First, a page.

It is imperative that every patient show their insurance card. Get a copy of it if possible because your staff may not be looking close enough, and it’s time-consuming to call a patient back for updated information. The staff should also look at every one closely and compare that to what is in the system.
Most software systems today have some level of eligibility verification that it can perform. Kareo, the software Aesyntix Billing Solutions utilizes for its revenue cycle management (billing) customers across the country, has a built-in eligibility checker. Once the insurance information is in the system, we can check eligibility within seven seconds. A screen pops up identifying whether or not the patient is eligible with that carrier, what their co-payment amount is and, often times, what their deductible is. Not all carriers are covered by this; however, most major ones do participate. If this is done a few days in advance of the patient visit, then the practice can reach out to the patient and ask for updated insurance information for verification. Why see the patient if you know their insurance is not updated or if you know a certain procedure is not covered? Also, if they have a high deductible, they may not be aware of their responsibility. This gives you an opportunity to communicate with them what their responsibility will be.
This is important, as many patients simply do not realize a lower premium (so they can save money) typically results in a higher deductible. The word “deductible” is foreign to most patients, but it does result in a higher patient responsibility that they may not be aware of. Thus, they will get a bill for what they are responsible for. Please keep in mind that most practices bill as a courtesy. The patient is still responsible for the services they seek if their insurance carrier deems the patient ineligible, service not covered, out of network or some other reason.
This is problematic as many patients get upset and state to the practice, “I have never paid $____ (fill in an amount) for an office visit,” or “The doctor only saw me for five minutes and you want to charge me $____.” This is new to them; their insurance company previously paid for the procedure because their insurance at the time had less patient responsibility. Ultimately, there is a change in culture here, and patients are the last to catch on because they have not had the financial burden in the past.
Therefore, complete an eligibility check beforehand, or you will find you will waste many hours pursuing denied claims (non-eligibility) and then addressing an upset patient. This wastes time and resources when it all could have been prevented before the patient ever walked into the practice. And not only does this slow down your cash flow and eat up your staff time, but the probability of collecting those dollars goes down as soon as the patient walks out the door.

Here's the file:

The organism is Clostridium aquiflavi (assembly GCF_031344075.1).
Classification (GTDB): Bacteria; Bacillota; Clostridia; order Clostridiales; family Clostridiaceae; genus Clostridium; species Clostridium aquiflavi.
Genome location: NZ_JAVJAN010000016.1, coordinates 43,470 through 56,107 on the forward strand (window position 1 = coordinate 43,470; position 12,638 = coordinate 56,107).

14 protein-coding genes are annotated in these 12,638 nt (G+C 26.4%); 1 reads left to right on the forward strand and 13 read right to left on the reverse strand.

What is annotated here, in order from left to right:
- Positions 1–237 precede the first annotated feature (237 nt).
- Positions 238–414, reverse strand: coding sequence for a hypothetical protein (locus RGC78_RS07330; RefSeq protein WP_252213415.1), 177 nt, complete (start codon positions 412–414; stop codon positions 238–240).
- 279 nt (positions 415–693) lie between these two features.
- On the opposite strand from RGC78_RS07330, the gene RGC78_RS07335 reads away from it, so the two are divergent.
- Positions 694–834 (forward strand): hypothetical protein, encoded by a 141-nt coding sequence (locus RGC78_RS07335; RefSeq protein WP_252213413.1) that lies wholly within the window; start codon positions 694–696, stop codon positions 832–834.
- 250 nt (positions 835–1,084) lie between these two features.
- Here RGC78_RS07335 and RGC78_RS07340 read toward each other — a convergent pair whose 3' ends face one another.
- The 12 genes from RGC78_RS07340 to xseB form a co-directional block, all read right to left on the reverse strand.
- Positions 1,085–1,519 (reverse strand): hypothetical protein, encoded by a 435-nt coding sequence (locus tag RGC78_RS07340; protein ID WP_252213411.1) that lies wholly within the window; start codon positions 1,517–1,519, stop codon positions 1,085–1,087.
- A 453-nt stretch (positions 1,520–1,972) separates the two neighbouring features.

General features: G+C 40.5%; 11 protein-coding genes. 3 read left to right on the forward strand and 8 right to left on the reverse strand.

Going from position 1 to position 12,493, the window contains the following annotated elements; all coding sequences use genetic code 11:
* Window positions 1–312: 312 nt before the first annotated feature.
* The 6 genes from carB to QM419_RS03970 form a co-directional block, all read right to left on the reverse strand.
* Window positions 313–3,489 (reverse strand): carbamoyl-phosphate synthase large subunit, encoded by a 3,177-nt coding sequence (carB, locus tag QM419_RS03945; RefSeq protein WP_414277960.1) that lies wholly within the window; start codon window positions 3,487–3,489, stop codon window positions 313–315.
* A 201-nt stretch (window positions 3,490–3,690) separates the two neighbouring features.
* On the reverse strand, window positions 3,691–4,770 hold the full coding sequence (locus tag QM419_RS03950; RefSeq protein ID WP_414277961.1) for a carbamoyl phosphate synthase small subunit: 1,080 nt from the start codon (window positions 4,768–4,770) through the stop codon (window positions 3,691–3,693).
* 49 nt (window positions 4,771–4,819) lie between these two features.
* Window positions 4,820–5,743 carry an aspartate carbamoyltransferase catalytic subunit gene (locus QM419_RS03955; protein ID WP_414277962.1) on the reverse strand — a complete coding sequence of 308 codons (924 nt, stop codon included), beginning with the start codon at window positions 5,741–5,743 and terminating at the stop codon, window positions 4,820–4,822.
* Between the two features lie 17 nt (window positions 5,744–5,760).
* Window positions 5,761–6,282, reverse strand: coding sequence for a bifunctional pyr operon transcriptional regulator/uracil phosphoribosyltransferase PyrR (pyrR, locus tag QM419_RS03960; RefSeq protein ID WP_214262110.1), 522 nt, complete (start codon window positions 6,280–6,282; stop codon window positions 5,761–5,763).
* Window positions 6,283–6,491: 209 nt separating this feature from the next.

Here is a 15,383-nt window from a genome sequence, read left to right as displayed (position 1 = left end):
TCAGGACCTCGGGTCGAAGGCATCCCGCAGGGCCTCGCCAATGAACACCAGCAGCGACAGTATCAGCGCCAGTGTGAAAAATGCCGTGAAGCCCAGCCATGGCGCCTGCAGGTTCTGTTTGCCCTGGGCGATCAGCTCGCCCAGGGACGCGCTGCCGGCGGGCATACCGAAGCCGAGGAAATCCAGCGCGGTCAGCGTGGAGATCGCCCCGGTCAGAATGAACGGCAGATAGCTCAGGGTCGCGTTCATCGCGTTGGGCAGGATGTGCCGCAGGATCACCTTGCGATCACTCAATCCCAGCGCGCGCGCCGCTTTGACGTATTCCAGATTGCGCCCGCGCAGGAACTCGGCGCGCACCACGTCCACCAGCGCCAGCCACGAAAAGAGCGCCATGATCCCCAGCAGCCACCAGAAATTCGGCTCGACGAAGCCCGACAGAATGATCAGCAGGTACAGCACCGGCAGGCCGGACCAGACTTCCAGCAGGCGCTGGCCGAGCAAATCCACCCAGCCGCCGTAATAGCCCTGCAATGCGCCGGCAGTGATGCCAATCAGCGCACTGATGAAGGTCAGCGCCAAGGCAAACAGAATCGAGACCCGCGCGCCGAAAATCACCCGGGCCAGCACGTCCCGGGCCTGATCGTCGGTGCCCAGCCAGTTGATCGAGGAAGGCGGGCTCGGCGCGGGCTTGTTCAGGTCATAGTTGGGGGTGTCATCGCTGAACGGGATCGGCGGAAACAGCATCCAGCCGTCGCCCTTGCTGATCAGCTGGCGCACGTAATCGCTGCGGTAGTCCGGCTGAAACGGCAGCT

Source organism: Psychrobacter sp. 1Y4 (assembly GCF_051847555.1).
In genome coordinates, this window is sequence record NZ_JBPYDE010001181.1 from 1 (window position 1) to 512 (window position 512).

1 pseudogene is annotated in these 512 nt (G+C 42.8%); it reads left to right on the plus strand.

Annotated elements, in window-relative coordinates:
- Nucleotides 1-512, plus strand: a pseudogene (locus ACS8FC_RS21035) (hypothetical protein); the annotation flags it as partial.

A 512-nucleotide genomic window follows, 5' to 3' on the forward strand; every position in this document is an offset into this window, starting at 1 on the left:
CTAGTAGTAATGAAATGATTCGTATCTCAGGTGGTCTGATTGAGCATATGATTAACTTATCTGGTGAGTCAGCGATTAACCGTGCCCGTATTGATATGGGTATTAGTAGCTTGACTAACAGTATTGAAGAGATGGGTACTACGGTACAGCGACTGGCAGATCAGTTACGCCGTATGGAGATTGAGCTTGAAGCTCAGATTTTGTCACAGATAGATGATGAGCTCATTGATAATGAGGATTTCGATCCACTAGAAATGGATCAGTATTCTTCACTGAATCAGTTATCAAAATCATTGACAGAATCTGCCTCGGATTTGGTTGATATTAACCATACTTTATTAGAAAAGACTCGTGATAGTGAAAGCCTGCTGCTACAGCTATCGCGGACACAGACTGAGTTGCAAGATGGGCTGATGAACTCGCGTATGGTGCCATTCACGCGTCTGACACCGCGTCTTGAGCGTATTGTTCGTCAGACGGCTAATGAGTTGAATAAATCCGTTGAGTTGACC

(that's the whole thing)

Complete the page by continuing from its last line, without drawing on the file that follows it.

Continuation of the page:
As a matter of fact, Aesyntix Billing Solutions now provides patient eligibility and pre-payment services for many of our revenue cycle management customers for higher dollar procedures. Because of the high deductibles and changes in insurance, our service increases the probability of payment and reduces resources needed to pursue denied claims and/or patient responsibilities by having the patient pay their portion before the procedure or at the time of service. The exact amount of patient responsibility is not always known, so we determine an amount due based on a first-stage surgical procedure and notify the patient we will charge them for what their responsibility of the services rendered is. This becomes a win-win. The patient understands their responsibility before the procedure, and the practice collects the money earlier in the process. But the true victory is that everyone understands their role and the probability of collecting is 100 percent. If patients don’t pay, they don’t receive the service.
The economy has thrown a twist into the provider/patient relationship. As the economy continues to struggle, insurance carriers are increasing their premiums, decreasing coverage and passing some of the responsibility to patients. This is a change in the way insurance claims were handled a few years ago. Practices have to understand this change in business and appreciate the fact that their patient responsibility (accounts receivable) is growing and will continue to grow. Their staff resources are getting eaten up pursuing denials that are preventable. Identifying this change and having your staff incorporate these activities will decrease the frustrations, decrease the time spent on preventable denials and increase overall cash flow.
Thom Schildmeyer, MBA, is President of Aesyntix Health, Inc., a medical billing service based in Roseville, CA.